NEXT: “If you take your helmet off, you’re gonna die.”

Most of the ones where you see the total decimation of cars and palm trees, that’s the real vault. The Peterbilt tractor vault was for the really big huge crashes where I had people on the sidewalk, in really delicate areas that I couldn’t afford to have a vault out of control.

One of the things that happened with the vault that was drivable was that it was a coffin. Once you were in it, you couldn’t get out of it. It got hot really fast, because of the engine heat. The driver was suffocating in it. There was no place for the air to go. Even though we vented the exhaust out the back, you still had all that engine compression and engine heat. We put a meat thermometer in there, and it was running like 185.

Henry Kingi was the stunt guy that I stuck in there. I put him in a cool suit, which is a vest that has lines built into it — you can pump in cold water that circulates through the vest and keeps your body cooler. He couldn’t breathe, so I got a helmet built that completely encapsulated his whole head and pumped air from the outside. Then we figured out it was still way too hot for him. So I put in 50 dry ice bags all around the engine. If you know anything about dry ice, it sucks all the oxygen out of whatever it surrounds. There was no oxygen in that vault at all. If you take your helmet off, you’re gonna die.

One of the first things we shot, and first thing the studio was gonna see, was when they first stole the vault. They came out of the bank building, and the Chargers went sideways, and we had to swing the vault out for the first time.  I created a curb that the vault would hit, and I created all these cement balusters that it could hit. I said, “I don’t know that it will, but I’m gonna try and create a way that it will stumble.”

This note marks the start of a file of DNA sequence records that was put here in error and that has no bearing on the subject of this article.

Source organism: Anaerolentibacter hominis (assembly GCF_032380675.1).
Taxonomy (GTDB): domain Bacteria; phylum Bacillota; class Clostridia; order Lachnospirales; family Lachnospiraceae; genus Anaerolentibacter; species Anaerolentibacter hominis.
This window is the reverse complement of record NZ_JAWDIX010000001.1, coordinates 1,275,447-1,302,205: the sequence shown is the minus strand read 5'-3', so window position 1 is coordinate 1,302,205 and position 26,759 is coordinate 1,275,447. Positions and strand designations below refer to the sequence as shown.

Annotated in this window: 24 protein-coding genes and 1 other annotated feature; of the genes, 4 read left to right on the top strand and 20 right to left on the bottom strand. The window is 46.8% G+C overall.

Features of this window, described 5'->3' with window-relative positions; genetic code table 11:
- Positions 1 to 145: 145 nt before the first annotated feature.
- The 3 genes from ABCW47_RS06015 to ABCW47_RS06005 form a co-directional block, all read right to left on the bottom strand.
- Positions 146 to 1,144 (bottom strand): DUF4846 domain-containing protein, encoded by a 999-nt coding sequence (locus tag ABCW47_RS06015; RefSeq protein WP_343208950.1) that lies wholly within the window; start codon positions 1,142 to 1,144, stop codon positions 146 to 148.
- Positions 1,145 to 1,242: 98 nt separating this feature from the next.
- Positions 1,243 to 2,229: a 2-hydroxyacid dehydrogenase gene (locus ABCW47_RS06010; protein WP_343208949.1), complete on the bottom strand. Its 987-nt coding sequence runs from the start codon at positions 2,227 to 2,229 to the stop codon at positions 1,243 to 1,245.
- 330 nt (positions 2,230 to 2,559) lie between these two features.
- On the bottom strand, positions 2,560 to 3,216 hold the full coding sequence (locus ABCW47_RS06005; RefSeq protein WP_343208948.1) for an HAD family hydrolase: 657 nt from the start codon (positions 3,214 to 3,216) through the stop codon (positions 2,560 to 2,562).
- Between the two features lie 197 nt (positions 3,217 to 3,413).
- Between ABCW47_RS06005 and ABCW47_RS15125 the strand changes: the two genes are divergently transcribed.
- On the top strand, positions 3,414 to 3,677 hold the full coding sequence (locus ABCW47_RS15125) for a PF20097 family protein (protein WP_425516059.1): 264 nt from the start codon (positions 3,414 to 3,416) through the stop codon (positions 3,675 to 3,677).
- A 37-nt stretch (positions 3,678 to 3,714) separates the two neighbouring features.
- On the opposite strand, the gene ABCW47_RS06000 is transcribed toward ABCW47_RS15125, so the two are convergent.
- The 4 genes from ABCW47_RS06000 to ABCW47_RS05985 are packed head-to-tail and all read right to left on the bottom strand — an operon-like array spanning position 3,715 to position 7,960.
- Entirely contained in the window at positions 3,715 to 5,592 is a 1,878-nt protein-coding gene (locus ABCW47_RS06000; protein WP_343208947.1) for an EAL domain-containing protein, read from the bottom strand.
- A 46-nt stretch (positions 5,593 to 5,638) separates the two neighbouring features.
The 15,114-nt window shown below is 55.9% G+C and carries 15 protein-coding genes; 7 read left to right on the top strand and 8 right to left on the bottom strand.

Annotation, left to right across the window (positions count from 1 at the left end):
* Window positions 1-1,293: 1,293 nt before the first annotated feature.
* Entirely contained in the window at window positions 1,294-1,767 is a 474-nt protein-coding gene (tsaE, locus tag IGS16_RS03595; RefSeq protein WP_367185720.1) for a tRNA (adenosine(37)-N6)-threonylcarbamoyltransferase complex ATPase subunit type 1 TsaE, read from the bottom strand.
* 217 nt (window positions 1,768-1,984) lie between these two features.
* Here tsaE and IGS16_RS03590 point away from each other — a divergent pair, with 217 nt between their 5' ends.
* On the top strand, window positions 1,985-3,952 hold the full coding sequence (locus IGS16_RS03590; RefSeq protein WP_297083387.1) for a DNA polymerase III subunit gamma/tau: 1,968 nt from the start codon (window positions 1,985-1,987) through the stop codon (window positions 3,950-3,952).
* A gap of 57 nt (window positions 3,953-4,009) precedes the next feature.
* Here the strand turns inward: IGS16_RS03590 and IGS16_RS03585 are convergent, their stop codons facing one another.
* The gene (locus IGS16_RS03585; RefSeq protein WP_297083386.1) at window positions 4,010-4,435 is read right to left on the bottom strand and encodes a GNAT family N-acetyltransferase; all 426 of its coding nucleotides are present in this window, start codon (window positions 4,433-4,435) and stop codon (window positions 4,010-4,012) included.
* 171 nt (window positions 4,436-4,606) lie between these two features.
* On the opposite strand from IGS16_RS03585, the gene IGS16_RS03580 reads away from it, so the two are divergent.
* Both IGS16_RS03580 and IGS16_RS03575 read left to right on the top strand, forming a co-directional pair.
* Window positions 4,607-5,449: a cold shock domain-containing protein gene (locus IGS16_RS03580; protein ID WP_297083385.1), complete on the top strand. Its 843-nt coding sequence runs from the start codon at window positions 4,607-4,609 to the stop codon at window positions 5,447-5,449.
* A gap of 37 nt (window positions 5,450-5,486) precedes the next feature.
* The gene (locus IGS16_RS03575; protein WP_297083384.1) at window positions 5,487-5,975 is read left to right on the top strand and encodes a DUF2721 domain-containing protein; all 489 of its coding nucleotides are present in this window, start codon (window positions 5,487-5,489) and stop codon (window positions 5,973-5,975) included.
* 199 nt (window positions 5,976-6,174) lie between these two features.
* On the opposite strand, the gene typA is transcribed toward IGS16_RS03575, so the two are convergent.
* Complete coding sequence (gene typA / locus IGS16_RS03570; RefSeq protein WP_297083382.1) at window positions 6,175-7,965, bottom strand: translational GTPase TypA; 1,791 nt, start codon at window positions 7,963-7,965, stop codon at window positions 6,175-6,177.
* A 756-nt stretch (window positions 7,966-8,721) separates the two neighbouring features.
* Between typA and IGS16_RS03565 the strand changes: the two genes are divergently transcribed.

After I said that, everybody started to say, “That’ll be great! If this thing will tumble, it’ll be fantastic!” I thought, “Oh, my god, if this thing doesn’t tumble, I’m in the doghouse.” Luckily, that very first shot we did – what you see in the movie — It came flying out, pitched it, caught an edge, and tumbled right in front of the camera.

I think the audience member, if they can see that it’s digital, it takes them out of the moment. If you think it’s all real, you think these guys could die at any minute. The minute you know it’s all digital, you’re just not as involved. That’s one of the things Justin Lin kept hammering into us. That’s not to say there’s not digital effects in it. Because we were in Puerto Rico, they put in the favelas behind the cars as background, they put in the dust effects coming off the bottom, they did a fantastic job of making it look like Rio. But as far as the action goes, it’s probably 95 percent real.

I was really proud of what we ended up with, and the fact that nobody got hurt. With something as radical as this, all it takes is one missed cue and somebody gets killed. It’s tough for a show like this. You’re always hoping that everything goes right. You try and do the right thing, and have enough safety meetings, and know where your outs are.

I’ve been doing this 33 years, and I’ve never been as proud of a sequence. I think that’s the best thing I’ve probably ever done in my career. I may not ever top it.

For more on the Best and Worst of 2011, pick up Entertainment Weekly’s new issue, on stands now.